So far this year, the topic of wildfires has gained national attention across the U.S. In May, the Springs Fire in California threatened 4,000 homes and destroyed 24,250 acres. In June, the record-breaking Black Forest Fire in Colorado destroyed 14,280 acres and about 500 homes and caused an estimated $85 million in damages. The devastation from the unprecedented Rim Fire that burned in and around Yosemite National Park in August and September is still being calculated, but it already ranks as one of the worst wildfires in history.
The Collapsed As-Built Windows Schedule Analysis (AACE® International Recommended Practice 29R-03, Method Implementation Protocol 3.9) is a modeled, subtractive, multiple-base method. It is a retrospective CPM schedule analysis which is typically used to prove entitlement for compensable delay and assess concurrency of delay within a window of time. The analysis simulates the as-built conditions within a schedule window and then delays are removed from the CPM model. If the forecasted project finish date “collapses” but-for or absent compensable delays, then entitlement for compensable time-related costs can be demonstrated. This article addresses the usage of the Collapsed As-Built Windows protocol and the advantages and disadvantages of the methodology.
Commonly called "flat roofs," most commercial buildings are actually clad with roof systems that provide about 1/8 to ¼ inch per foot of positive drainage. These roof systems are constructed differently than most steep-slope roof coverings and are typically watertight rather than water-shedding assemblies.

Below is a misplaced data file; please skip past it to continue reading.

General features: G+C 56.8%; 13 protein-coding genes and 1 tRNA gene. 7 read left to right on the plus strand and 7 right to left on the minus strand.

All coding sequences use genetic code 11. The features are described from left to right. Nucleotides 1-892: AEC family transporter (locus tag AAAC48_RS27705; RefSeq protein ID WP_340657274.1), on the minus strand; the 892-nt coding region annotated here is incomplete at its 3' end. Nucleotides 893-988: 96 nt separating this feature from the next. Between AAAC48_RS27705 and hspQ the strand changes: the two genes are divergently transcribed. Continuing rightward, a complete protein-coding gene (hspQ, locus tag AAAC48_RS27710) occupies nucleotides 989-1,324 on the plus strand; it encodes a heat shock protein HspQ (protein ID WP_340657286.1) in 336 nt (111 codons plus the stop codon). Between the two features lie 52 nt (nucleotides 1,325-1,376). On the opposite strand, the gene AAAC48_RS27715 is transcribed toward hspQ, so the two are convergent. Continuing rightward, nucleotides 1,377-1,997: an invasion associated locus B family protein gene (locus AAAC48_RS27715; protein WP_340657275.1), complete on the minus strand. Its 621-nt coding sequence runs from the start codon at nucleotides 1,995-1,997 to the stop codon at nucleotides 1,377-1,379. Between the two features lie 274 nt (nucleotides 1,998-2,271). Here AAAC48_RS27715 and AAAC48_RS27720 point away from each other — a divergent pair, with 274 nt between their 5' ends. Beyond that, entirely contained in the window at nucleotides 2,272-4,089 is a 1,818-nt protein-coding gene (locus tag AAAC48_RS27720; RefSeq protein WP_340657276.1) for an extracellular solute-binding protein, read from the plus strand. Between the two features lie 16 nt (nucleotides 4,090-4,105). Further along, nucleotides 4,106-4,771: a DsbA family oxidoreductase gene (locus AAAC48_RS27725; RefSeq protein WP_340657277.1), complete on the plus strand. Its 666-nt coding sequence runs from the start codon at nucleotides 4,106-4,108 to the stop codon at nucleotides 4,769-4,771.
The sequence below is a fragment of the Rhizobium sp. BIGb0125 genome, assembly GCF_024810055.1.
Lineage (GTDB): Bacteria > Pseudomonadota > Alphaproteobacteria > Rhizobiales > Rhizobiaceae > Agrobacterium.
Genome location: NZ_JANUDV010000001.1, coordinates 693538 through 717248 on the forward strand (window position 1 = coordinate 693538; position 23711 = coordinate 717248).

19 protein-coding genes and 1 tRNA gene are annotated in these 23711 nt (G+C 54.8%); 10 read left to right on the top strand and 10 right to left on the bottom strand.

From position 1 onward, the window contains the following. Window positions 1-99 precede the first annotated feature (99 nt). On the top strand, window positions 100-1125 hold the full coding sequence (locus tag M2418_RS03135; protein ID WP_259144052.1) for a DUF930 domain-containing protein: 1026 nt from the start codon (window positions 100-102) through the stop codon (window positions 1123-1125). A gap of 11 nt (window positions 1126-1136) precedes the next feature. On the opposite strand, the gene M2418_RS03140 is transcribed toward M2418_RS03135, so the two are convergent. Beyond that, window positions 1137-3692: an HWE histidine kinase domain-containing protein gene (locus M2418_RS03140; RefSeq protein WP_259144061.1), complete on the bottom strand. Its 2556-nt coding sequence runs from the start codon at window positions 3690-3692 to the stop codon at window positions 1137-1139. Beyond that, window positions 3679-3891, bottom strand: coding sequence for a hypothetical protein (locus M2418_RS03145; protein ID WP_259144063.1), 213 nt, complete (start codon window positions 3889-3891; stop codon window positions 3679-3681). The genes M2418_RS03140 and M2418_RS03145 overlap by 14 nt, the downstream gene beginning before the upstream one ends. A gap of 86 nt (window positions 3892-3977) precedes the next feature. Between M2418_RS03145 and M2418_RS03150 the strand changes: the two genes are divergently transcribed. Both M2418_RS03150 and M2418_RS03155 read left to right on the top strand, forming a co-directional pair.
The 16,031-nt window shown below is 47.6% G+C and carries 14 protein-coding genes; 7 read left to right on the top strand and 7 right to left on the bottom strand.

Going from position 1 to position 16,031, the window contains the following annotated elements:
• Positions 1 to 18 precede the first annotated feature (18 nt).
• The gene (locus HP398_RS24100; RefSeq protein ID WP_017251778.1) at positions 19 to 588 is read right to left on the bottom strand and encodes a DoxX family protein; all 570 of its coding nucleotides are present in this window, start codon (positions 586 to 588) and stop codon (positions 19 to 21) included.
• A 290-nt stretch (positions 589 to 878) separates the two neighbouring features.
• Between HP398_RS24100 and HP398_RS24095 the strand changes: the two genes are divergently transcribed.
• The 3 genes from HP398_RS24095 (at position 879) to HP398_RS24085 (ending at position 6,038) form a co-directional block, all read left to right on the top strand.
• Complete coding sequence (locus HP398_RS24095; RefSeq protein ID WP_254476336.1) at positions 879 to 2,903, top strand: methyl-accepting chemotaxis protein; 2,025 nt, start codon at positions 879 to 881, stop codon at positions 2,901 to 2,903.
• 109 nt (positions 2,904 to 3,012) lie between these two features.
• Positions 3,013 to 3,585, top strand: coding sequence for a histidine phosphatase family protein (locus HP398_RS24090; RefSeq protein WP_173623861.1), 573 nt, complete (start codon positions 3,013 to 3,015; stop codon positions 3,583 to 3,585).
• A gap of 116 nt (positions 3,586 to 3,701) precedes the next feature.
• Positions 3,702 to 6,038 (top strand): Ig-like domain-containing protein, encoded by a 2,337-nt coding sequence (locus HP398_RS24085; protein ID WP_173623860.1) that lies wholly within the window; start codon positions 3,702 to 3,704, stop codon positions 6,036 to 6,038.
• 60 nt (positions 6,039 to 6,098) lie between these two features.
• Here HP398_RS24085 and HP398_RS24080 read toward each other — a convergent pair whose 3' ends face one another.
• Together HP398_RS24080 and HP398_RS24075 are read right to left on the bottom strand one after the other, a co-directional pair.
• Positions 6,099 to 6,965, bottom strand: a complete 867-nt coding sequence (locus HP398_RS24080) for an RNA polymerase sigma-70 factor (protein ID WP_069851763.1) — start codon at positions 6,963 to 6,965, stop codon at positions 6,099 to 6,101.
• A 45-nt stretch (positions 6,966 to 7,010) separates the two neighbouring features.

Every spring and throughout the summer, much of the U.S. is subjected to thunderstorms that produce damaging hail. Property damage can manifest in several forms: broken windows, damaged roof top equipment, and roof damage. With a residential roof replacement starting at several thousand dollars and a commercial roof at tens of thousands, functional roof damage is probably the largest expense exposure for most buildings.
A crane collapse onto an electrical switchyard building causing a complete shut down of an oil refinery plant. The refinery company hired a large well known management company to manage and supervise the lifting of heat exchangers for maintenance, repair and replacement. The management company retained the services of a lifting contractor.
During a recent conversation with a friend who had purchased a small construction company he mentioned in passing that one of his employees had injured his ankle on the job but didn't report it to his work comp carrier as it was a minor incident, no days off work, didn't want his rates to go up, why bother. All is good. Right?
You have a shiny new building with a shiny new crane and everything looks great. For some reason, though, the crane won't clear the building columns, even though the contractor and the crane manufacturer are saying everything is to spec and it's not their problem. Common sense says somebody is wrong and that somebody should have to pay (because it's going to cost a bundle).
It is absolutely critical in the evaluation of a legal case involving cranes, to determine what type crane is involved. The word "Crane" is a generic term that covers virtually anything that lifts with a hook, but each crane type is a whole different industry with different industry associations (which compile the industry product specifications), different governing specification and different OSHA requirements. As a matter of fact, some cranes don't even have hooks!
Brick masonry chimneys have been prevalent for centuries, but it wasnt until recent decades that brick-clad, wood-framed chimneys became common in residential construction. This trend resulted from the increasing popularity of metal insert fireplaces. While they may appear similar from the exterior, the structure and weather-resistant envelope of wood-framed chimneys are very different than masonry-built chimneys. Prior to studying damage, it is important to understand critical elements in the structural support and weather-resistant envelope of wood-framed chimneys and the types of damage that can result from improper construction.
Construction delays and over runs / in millions of dollars.